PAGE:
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Details of Grant 

EPSRC Reference: EP/P033431/1
Title: Nanoscale sculpturing of single photons with dielectrics
Principal Investigator: Sapienza, Professor R
Other Investigators:
Researcher Co-Investigators:
Project Partners:
Department: Physics
Organisation: Imperial College London
Scheme: Standard Research
Starts: 01 September 2017 Ends: 31 August 2021 Value (£): 382,499
EPSRC Research Topic Classifications:
Light-Matter Interactions Materials Synthesis & Growth
EPSRC Industrial Sector Classifications:
Communications R&D
Related Grants:
Panel History:
Panel DatePanel NameOutcome
25 Apr 2017 EPSRC Physical Sciences - April 2017 Announced
Summary on Grant Application Form
Current room-temperature photon sources are either too slow (ns) with respect to decoherence or too bulky (mm) for integration on quantum chips. Here, we propose a paradigm shift to overcome these limitations and develop new quantum light sources by exploiting sculptured electromagnetic modes in nano-dielectric architectures to boost light-matter interactions by many orders of magnitude, without the absorption, quenching and heating drawbacks of plasmonics. Our team encompasses expertise in nano-photonics, plasmonics, single molecule spectroscopy, and photonic local density of state mapping by cathodoluminescence spectroscopy, and is uniquely placed to address dielectric nanophotonics beyond the limitations of metallic nano-systems.

Our approach to light design in nanoscale structures is based on the manipulation of Mie resonances in dielectric nanoparticles. Nanodielectrics can nano-localise electromagnetic fields with no optical losses, control light fluorescence by exploiting co-localised electric and magnetic modes as well as their interference, and offer additional degrees of freedom for nonlinear conversion with unprecedented efficiency.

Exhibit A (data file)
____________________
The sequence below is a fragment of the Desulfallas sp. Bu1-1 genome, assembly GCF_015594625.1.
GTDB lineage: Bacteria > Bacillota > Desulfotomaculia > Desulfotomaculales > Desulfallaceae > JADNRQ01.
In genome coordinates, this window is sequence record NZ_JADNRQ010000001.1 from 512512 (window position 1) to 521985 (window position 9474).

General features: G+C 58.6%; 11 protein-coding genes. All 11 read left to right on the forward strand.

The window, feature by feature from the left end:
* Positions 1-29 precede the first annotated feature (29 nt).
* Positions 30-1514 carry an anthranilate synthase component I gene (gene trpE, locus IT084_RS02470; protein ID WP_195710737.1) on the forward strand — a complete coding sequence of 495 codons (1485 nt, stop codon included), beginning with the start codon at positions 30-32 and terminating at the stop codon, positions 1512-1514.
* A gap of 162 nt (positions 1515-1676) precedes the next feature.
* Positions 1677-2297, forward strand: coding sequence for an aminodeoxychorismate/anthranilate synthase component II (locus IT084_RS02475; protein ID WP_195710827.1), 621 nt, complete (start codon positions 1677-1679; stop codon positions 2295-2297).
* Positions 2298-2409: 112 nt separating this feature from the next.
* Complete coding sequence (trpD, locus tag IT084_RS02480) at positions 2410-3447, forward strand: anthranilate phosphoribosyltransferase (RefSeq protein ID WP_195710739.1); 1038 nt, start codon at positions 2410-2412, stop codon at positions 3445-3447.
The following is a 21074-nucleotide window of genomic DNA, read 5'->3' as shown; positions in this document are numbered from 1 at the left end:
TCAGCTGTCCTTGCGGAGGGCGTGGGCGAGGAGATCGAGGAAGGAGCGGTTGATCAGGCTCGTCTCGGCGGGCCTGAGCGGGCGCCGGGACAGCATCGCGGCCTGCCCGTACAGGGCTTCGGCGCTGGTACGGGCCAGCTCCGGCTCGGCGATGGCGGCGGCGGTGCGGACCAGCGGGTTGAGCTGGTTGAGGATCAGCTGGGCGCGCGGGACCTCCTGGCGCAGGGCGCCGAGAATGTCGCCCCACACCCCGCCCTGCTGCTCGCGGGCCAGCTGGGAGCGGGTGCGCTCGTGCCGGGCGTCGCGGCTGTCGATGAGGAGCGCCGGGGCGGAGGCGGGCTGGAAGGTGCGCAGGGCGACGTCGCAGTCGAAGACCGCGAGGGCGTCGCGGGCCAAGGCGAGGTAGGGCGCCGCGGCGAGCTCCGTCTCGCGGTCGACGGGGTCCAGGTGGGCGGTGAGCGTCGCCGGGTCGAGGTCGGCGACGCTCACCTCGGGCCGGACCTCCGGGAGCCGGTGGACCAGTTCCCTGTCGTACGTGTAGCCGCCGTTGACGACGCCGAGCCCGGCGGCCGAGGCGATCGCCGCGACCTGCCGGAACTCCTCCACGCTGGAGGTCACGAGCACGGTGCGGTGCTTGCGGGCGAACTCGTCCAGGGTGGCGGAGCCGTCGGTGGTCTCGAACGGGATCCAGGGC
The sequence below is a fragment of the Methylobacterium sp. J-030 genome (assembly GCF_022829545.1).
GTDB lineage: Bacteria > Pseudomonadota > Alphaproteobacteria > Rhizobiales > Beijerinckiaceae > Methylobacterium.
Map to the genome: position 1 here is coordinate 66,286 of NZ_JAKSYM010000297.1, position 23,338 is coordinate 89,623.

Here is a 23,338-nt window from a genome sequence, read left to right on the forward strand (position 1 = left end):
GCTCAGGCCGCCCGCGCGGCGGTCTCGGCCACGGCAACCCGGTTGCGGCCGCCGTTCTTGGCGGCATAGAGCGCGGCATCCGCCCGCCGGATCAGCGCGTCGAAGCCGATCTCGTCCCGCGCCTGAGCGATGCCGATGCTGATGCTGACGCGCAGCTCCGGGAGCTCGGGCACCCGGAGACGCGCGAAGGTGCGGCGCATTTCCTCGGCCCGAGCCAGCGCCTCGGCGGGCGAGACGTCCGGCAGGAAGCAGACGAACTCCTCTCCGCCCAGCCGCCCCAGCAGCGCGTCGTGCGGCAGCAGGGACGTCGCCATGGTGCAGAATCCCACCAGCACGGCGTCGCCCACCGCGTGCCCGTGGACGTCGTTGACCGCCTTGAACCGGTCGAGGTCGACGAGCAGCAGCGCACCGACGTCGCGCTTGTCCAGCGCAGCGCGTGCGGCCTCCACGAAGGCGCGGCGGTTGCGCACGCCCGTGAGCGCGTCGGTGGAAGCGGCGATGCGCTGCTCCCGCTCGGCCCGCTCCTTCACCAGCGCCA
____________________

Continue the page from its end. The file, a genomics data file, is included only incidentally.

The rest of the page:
We aim to develop bright nanoscale quantum sources of single and pair photons through nanoscale dielectric antennas and cavities. We will develop the fundamental understanding of the working principles of nano dielectrics in terms of resonance tuning, spatial sculpturing of near fields, and the photonic density of states, and then we will utilise them for enhancement of single emitter fluorescence and nonlinear photon (pair) conversion.

Our ultimate goal is to obtain a bright source of individual and correlated photons at room temperature with sub-wavelength size suitable for integration on quantum circuits on chips. We envisage that nano-dielectrics can lead to practical nano-scale quantum optics, where plasmonics has failed to deliver mainly due to optical absorption, and reach the milestone of nanoscale photon pair generation which would revolutionise quantum optics, opening a real path to nanoscale engineering of quantum systems.
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Organisation Website: http://www.imperial.ac.uk